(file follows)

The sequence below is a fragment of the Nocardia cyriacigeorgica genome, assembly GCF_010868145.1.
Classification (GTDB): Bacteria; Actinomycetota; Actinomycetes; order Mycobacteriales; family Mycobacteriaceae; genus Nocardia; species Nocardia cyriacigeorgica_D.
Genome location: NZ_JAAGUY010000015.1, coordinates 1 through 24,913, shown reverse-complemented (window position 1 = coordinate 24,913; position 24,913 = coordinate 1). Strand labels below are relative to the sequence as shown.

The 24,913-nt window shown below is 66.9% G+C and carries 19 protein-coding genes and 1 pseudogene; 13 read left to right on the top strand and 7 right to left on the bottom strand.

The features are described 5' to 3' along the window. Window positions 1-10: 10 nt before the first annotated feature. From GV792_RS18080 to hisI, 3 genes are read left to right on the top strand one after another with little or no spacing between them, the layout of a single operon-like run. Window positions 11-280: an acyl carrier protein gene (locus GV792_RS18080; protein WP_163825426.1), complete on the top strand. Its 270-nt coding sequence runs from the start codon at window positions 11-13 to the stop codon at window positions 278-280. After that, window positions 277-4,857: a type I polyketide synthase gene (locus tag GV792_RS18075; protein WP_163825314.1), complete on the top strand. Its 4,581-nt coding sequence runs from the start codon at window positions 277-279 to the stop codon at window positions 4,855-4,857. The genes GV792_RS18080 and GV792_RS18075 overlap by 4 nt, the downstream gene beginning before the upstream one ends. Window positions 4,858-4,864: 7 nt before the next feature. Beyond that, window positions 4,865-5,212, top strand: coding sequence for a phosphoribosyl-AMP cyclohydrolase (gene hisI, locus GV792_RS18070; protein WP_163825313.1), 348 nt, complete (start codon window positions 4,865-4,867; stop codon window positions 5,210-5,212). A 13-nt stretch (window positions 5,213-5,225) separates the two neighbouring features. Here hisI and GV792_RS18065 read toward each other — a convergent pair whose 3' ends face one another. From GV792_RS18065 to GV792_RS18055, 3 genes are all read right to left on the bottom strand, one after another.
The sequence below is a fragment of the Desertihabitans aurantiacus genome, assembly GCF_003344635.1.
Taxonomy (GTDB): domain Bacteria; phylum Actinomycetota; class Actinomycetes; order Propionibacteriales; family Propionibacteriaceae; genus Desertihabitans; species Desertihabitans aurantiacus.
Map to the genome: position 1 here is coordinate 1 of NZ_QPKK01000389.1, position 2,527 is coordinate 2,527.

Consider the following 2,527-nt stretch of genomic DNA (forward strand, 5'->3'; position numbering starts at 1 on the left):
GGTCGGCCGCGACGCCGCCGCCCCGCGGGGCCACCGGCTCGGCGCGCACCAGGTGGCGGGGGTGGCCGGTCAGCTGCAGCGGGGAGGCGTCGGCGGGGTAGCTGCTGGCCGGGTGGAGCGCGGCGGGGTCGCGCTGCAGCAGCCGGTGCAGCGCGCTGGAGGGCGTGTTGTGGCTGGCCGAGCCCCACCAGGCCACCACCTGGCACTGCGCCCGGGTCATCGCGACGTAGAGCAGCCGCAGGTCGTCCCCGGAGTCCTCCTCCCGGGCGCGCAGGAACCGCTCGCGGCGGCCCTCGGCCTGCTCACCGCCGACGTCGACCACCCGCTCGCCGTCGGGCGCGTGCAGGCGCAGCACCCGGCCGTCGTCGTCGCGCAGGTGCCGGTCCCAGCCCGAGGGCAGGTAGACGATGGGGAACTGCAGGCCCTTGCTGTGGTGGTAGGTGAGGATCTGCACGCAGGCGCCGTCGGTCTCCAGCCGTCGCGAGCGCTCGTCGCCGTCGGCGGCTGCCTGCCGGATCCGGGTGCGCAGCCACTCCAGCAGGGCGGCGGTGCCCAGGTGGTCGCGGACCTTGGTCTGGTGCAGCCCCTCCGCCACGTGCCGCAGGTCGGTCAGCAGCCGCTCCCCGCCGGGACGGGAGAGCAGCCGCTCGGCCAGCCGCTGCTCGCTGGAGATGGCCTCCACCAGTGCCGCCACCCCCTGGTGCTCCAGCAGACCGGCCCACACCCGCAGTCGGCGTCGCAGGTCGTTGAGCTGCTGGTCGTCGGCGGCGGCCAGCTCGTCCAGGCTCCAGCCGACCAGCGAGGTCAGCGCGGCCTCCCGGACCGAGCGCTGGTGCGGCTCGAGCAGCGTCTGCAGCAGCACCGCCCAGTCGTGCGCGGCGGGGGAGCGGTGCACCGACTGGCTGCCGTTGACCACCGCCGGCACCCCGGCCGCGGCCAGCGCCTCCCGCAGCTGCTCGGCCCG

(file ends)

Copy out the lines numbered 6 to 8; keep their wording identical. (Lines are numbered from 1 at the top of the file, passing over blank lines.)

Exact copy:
The sequence below is a fragment of the Desertihabitans aurantiacus genome, assembly GCF_003344635.1.
Taxonomy (GTDB): domain Bacteria; phylum Actinomycetota; class Actinomycetes; order Propionibacteriales; family Propionibacteriaceae; genus Desertihabitans; species Desertihabitans aurantiacus.
Map to the genome: position 1 here is coordinate 1 of NZ_QPKK01000389.1, position 2,527 is coordinate 2,527.